Tami Griffith – Colorectal cancer can be treated if caught early
Granby, CO Colorado
Colorectal cancer (CRC) is a common and often deadly disease here in the United States. It is estimated that there are approximately 147,000 new diagnosed cases of this type of cancer annually in the U.S.
The colon and rectum are a part of the large intestines. The large intestines make up a portion of your digestive system. Together, the colon and rectum are active in eliminating residue of food that your body does not need.
As food residue remains in your “gut,” bacteria continue to be produced. Some experts think this could be a link in the development of abnormal cell growth in your system, thus possibly leading to cancer in that area.
What are the signs and symptoms of Colorectal Cancer?
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In the early stages of this disease, individuals are usually symptom-free. This is why regular screening is so important. However, once the disease has started to progress there are several symptoms that may be noticed.
Approximately 44 percent of individuals with colorectal cancer notice abdominal pain and discomfort. Some people report a sense of fullness, bloating, or cramps. This may be due in part to a partial bowel obstruction from a lesion or a perforation in the intestines.
A rectal cancer lesion may cause tenesmus or spasm of the pelvic floor muscles. A tumor may also cause pressure on the Sciatic or obturator nerve, leading to radiation of pain down the lower extremities.
According to recent studies, 43 percent of patients diagnosed with this type of cancer experience changes in bowel habits. Among the reported changes: constipation, diarrhea, a sensation of incomplete evacuation, or stools that are more narrow than normal.
This change is noted more in individuals with cancer in the distal or left colon. Tumors in this area are often encircling lesions that cause a restriction in the bowel, thus leading to changes in bowel patterns. On radiology tests, these lesions cause an apple-core or napkin ring appearance to the bowel area.
Hematochezia or blood in the stool is seen in 40 percent of the initial reported signs and symptoms. Many times, blood in the stool is seen more with rectal cancer. However, bleeding is also seen with tumors located in the cecal or ascending colon areas.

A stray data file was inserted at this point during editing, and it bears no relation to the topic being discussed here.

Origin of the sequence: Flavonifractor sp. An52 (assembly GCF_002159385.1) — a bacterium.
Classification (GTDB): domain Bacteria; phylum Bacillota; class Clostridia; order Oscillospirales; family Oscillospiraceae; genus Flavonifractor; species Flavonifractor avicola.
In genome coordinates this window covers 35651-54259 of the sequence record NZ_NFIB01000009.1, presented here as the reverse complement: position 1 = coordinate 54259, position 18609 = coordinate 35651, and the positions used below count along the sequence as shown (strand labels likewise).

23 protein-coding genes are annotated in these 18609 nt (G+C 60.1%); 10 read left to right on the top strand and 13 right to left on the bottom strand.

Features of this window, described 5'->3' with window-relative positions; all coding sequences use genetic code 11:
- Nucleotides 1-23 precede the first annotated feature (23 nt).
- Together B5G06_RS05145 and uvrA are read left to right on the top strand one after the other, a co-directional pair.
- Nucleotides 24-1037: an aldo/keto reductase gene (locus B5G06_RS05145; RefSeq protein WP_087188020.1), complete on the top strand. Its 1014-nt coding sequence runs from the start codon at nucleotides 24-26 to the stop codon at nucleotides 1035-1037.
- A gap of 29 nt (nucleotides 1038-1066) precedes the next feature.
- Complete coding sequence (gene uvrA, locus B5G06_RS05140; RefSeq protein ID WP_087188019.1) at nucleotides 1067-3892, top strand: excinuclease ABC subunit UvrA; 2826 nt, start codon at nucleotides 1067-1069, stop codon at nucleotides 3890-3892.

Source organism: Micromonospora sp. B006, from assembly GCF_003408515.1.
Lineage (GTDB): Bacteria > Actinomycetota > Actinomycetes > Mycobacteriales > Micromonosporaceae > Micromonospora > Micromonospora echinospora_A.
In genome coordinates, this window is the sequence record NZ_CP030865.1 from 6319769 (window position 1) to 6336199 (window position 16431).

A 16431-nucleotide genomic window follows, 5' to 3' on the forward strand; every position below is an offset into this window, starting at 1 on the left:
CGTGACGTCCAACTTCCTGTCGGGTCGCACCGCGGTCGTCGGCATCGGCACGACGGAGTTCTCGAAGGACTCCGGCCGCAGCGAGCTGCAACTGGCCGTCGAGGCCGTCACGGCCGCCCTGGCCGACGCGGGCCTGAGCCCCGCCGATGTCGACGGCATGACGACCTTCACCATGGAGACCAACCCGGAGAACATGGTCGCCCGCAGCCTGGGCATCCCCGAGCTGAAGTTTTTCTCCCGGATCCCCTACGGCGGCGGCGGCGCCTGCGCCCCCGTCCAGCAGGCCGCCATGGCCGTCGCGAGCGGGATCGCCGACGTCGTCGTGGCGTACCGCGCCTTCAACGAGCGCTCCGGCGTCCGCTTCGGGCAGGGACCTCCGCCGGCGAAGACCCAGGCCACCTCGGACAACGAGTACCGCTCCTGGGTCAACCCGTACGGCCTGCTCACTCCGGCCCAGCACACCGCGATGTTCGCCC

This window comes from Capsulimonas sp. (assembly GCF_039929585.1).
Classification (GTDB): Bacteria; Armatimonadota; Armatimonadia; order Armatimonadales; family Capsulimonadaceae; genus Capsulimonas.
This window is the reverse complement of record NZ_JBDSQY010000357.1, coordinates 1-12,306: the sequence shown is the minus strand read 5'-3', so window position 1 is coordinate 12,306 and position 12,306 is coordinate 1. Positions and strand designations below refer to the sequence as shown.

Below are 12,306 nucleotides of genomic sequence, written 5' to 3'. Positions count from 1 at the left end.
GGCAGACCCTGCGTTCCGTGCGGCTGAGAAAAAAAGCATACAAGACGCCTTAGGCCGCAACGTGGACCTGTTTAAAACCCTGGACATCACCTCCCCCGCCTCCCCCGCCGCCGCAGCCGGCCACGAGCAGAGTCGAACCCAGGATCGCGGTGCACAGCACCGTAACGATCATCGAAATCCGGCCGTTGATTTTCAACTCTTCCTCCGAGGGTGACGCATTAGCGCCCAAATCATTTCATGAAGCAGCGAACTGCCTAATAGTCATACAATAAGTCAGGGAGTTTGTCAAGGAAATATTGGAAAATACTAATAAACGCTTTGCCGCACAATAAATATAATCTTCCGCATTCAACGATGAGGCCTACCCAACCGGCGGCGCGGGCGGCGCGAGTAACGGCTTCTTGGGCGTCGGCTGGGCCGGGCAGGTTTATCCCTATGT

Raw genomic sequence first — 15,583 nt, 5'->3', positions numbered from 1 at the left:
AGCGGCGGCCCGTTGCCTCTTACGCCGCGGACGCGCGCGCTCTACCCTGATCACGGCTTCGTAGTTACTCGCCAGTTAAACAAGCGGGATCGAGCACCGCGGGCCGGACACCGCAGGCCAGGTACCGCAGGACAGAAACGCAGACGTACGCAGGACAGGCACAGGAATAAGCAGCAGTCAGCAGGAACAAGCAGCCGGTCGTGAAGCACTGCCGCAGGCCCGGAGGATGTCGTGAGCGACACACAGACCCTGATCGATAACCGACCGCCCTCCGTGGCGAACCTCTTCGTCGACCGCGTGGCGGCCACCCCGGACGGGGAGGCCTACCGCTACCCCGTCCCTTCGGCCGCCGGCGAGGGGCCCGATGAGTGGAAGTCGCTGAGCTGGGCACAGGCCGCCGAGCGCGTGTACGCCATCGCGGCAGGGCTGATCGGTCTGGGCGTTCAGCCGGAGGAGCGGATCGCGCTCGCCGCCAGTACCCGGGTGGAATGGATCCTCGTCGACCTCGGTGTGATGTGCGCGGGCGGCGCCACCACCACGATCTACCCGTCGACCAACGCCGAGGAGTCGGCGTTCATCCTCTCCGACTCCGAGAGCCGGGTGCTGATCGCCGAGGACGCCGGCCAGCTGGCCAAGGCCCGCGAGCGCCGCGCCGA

Anemia is seen in 11 percent of the cases. This is often seen with individuals with a delayed diagnosis.
Other signs and symptoms include: weight loss, nausea/vomiting, and fatigue.
What about metastasis of this type of cancer?
Metastatic disease is seen in 20 percent of patients who first present with colorectal cancer.
Overall, the most common sites of metastasis include the liver, regional lymph nodes, and the lungs. With colon cancer, due to the drainage of the intestinal tract by the portal system, the first organs and systems affected are the liver, lungs, bones, and brain.
Tumors that begin the rectal region often metastasize to the lungs first.
What are the stages of CRC?
Stage 1: Cancer is located only in the tumor itself
Stage 2: Cancer has spread into the mucosal layer of the colon
Stage 3: Cancer has spread to one or more lymph nodes in the area
Stage 4: Cancer is found in other organs, liver, lungs, etc.
The treatment for early stage CRC is surgical resection. Removal of the tumor along with a portion of the affected area. Cancer in later stages is best treated with surgical resection along with chemotherapy and radiation.
Who is at risk of Colon Cancer?
• Anyone over the age of 50 and sedentary lifestyle. It has been found that individuals who exercise on a regular basis have a 24 percent less likelihood of developing CRC.
• Intake of red meat, processed meats, smokers or alcohol use, diabetes. Some research shows a 30 percent increase in the risk of colorectal cancer in those with diabetes. This may be due to hyperinsulinemia. Insulin helps with the growth of colon mucosal cells and thus may stimulate colonic tumor cells.
• Obeseity – especially if you carry extra weight around your waist. Studies showed that individuals who are overweight have a 1.5-fold increase in developing colorectal cancer as compared to those of normal weight.
• Family HX. Of polyps or colorectal cancer. Polyps are benign growths that begin in the colon area. This is usually due to abnormal cell growth. The two most common polyps noted in the colon are adenomas and hyperplastic polyps. Studies show that adenomas are usually the growths that can develop into cancer.
• Individuals with a personal or family history of Inflammatory Bowel Disease. Personal or family history of breast or ovarian cancer.
How can I potentially avoid this type of cancer?
It is recommended that you receive an annual exam along with a yearly Fecal Occult Blood Test. Colonoscopy is recommended every 10 years, once you reach the age of 50.
If you are African American, it is recommended that you receive a colonoscopy at age 45 or younger. If you have a family history of polyps or colorectal cancer, or a personal history of Irritable Bowel Syndrome, talk to your health care provider about receiving the test sooner. Typically, the test is done at age 40.
The colonoscopy allows the physician to see any polyps and remove those for biopsy. After the results are determined, then further treatment will be decided.
Exercise at least 30 minutes most days of the week. Eat healthy fresh fruits and vegetables along with whole grain and high fiber products. Do not smoke or drink alcohol.
The five-year survival rate for Stage 1 individuals is 93 percent and the five-year survival rate for individuals in Stage 4 is 8 percent.
This is a curable disease if caught in time.
Remember: healthy living and annual check-ups with your provider.
If you need more information, contact Tami Griffith at Granby Medical Center, 887-7400, or the American Cancer Society.
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